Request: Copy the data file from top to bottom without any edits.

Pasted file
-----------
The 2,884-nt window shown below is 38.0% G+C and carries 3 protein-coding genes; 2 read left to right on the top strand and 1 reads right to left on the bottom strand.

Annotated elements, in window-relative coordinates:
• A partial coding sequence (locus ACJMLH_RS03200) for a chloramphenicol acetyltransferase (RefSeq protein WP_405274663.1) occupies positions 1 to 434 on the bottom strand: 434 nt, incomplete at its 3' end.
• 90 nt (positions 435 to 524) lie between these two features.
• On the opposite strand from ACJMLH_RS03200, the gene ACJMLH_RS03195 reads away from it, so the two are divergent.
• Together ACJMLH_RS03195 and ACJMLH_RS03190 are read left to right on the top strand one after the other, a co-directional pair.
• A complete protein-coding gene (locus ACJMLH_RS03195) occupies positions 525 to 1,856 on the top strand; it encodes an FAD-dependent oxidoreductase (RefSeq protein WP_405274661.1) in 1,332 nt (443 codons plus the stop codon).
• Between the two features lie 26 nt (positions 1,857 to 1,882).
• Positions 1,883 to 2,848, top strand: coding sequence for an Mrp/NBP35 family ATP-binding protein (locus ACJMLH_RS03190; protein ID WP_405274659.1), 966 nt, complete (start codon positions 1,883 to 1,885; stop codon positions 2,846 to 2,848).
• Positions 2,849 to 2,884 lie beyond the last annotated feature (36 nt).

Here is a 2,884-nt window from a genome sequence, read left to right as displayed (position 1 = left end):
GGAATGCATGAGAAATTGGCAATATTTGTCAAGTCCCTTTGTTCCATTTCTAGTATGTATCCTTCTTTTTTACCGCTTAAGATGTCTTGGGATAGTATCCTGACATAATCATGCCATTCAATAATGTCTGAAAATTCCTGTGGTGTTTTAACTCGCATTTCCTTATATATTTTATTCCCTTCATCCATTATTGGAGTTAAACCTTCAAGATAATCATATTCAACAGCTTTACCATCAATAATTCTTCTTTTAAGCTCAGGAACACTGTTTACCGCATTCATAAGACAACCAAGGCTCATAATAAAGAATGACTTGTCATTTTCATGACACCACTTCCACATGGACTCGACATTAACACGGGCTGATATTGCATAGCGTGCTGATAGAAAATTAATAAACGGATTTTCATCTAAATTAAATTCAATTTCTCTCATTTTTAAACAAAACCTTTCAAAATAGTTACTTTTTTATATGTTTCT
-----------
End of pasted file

The 2,884-nt window shown below is 38.0% G+C and carries 3 protein-coding genes; 2 read left to right on the top strand and 1 reads right to left on the bottom strand.

Annotated elements, in window-relative coordinates:
• A partial coding sequence (locus ACJMLH_RS03200) for a chloramphenicol acetyltransferase (RefSeq protein WP_405274663.1) occupies positions 1 to 434 on the bottom strand: 434 nt, incomplete at its 3' end.
• 90 nt (positions 435 to 524) lie between these two features.
• On the opposite strand from ACJMLH_RS03200, the gene ACJMLH_RS03195 reads away from it, so the two are divergent.
• Together ACJMLH_RS03195 and ACJMLH_RS03190 are read left to right on the top strand one after the other, a co-directional pair.
• A complete protein-coding gene (locus ACJMLH_RS03195) occupies positions 525 to 1,856 on the top strand; it encodes an FAD-dependent oxidoreductase (RefSeq protein WP_405274661.1) in 1,332 nt (443 codons plus the stop codon).
• Between the two features lie 26 nt (positions 1,857 to 1,882).
• Positions 1,883 to 2,848, top strand: coding sequence for an Mrp/NBP35 family ATP-binding protein (locus ACJMLH_RS03190; protein ID WP_405274659.1), 966 nt, complete (start codon positions 1,883 to 1,885; stop codon positions 2,846 to 2,848).
• Positions 2,849 to 2,884 lie beyond the last annotated feature (36 nt).

Here is a 2,884-nt window from a genome sequence, read left to right as displayed (position 1 = left end):
GGAATGCATGAGAAATTGGCAATATTTGTCAAGTCCCTTTGTTCCATTTCTAGTATGTATCCTTCTTTTTTACCGCTTAAGATGTCTTGGGATAGTATCCTGACATAATCATGCCATTCAATAATGTCTGAAAATTCCTGTGGTGTTTTAACTCGCATTTCCTTATATATTTTATTCCCTTCATCCATTATTGGAGTTAAACCTTCAAGATAATCATATTCAACAGCTTTACCATCAATAATTCTTCTTTTAAGCTCAGGAACACTGTTTACCGCATTCATAAGACAACCAAGGCTCATAATAAAGAATGACTTGTCATTTTCATGACACCACTTCCACATGGACTCGACATTAACACGGGCTGATATTGCATAGCGTGCTGATAGAAAATTAATAAACGGATTTTCATCTAAATTAAATTCAATTTCTCTCATTTTTAAACAAAACCTTTCAAAATAGTTACTTTTTTATATGTTTCT